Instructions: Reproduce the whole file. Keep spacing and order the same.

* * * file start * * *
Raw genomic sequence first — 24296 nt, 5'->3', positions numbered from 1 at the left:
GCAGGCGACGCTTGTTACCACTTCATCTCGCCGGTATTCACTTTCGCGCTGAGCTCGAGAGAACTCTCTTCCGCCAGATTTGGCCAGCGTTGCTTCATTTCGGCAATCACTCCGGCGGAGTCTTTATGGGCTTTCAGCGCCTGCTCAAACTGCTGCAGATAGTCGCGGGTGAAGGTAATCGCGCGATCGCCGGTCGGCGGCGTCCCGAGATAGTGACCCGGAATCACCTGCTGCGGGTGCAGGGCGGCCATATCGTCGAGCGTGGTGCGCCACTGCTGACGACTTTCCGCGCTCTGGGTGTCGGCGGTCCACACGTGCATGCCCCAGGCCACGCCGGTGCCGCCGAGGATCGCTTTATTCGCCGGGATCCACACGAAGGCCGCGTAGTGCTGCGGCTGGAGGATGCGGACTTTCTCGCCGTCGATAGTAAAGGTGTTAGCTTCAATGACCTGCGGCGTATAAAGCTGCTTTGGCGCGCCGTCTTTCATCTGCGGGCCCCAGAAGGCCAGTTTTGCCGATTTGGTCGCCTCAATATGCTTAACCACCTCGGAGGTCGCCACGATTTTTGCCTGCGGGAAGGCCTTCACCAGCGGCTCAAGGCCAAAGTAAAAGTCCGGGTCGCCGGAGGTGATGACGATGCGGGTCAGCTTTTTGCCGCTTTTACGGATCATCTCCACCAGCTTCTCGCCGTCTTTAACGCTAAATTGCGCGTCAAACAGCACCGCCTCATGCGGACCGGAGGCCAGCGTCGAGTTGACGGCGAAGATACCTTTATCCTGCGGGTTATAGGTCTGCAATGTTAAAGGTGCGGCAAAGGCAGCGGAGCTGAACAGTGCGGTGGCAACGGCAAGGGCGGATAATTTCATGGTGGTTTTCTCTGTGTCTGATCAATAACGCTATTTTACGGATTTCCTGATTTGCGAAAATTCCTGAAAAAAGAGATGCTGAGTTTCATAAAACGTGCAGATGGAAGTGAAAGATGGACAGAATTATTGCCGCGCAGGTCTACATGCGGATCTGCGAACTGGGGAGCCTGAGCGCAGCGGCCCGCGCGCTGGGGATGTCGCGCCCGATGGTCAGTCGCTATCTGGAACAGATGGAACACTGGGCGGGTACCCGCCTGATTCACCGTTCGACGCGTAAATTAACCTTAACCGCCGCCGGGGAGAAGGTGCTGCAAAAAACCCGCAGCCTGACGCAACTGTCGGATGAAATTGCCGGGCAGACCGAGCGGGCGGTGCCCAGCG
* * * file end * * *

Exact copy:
Raw genomic sequence first — 24296 nt, 5'->3', positions numbered from 1 at the left:
GCAGGCGACGCTTGTTACCACTTCATCTCGCCGGTATTCACTTTCGCGCTGAGCTCGAGAGAACTCTCTTCCGCCAGATTTGGCCAGCGTTGCTTCATTTCGGCAATCACTCCGGCGGAGTCTTTATGGGCTTTCAGCGCCTGCTCAAACTGCTGCAGATAGTCGCGGGTGAAGGTAATCGCGCGATCGCCGGTCGGCGGCGTCCCGAGATAGTGACCCGGAATCACCTGCTGCGGGTGCAGGGCGGCCATATCGTCGAGCGTGGTGCGCCACTGCTGACGACTTTCCGCGCTCTGGGTGTCGGCGGTCCACACGTGCATGCCCCAGGCCACGCCGGTGCCGCCGAGGATCGCTTTATTCGCCGGGATCCACACGAAGGCCGCGTAGTGCTGCGGCTGGAGGATGCGGACTTTCTCGCCGTCGATAGTAAAGGTGTTAGCTTCAATGACCTGCGGCGTATAAAGCTGCTTTGGCGCGCCGTCTTTCATCTGCGGGCCCCAGAAGGCCAGTTTTGCCGATTTGGTCGCCTCAATATGCTTAACCACCTCGGAGGTCGCCACGATTTTTGCCTGCGGGAAGGCCTTCACCAGCGGCTCAAGGCCAAAGTAAAAGTCCGGGTCGCCGGAGGTGATGACGATGCGGGTCAGCTTTTTGCCGCTTTTACGGATCATCTCCACCAGCTTCTCGCCGTCTTTAACGCTAAATTGCGCGTCAAACAGCACCGCCTCATGCGGACCGGAGGCCAGCGTCGAGTTGACGGCGAAGATACCTTTATCCTGCGGGTTATAGGTCTGCAATGTTAAAGGTGCGGCAAAGGCAGCGGAGCTGAACAGTGCGGTGGCAACGGCAAGGGCGGATAATTTCATGGTGGTTTTCTCTGTGTCTGATCAATAACGCTATTTTACGGATTTCCTGATTTGCGAAAATTCCTGAAAAAAGAGATGCTGAGTTTCATAAAACGTGCAGATGGAAGTGAAAGATGGACAGAATTATTGCCGCGCAGGTCTACATGCGGATCTGCGAACTGGGGAGCCTGAGCGCAGCGGCCCGCGCGCTGGGGATGTCGCGCCCGATGGTCAGTCGCTATCTGGAACAGATGGAACACTGGGCGGGTACCCGCCTGATTCACCGTTCGACGCGTAAATTAACCTTAACCGCCGCCGGGGAGAAGGTGCTGCAAAAAACCCGCAGCCTGACGCAACTGTCGGATGAAATTGCCGGGCAGACCGAGCGGGCGGTGCCCAGCG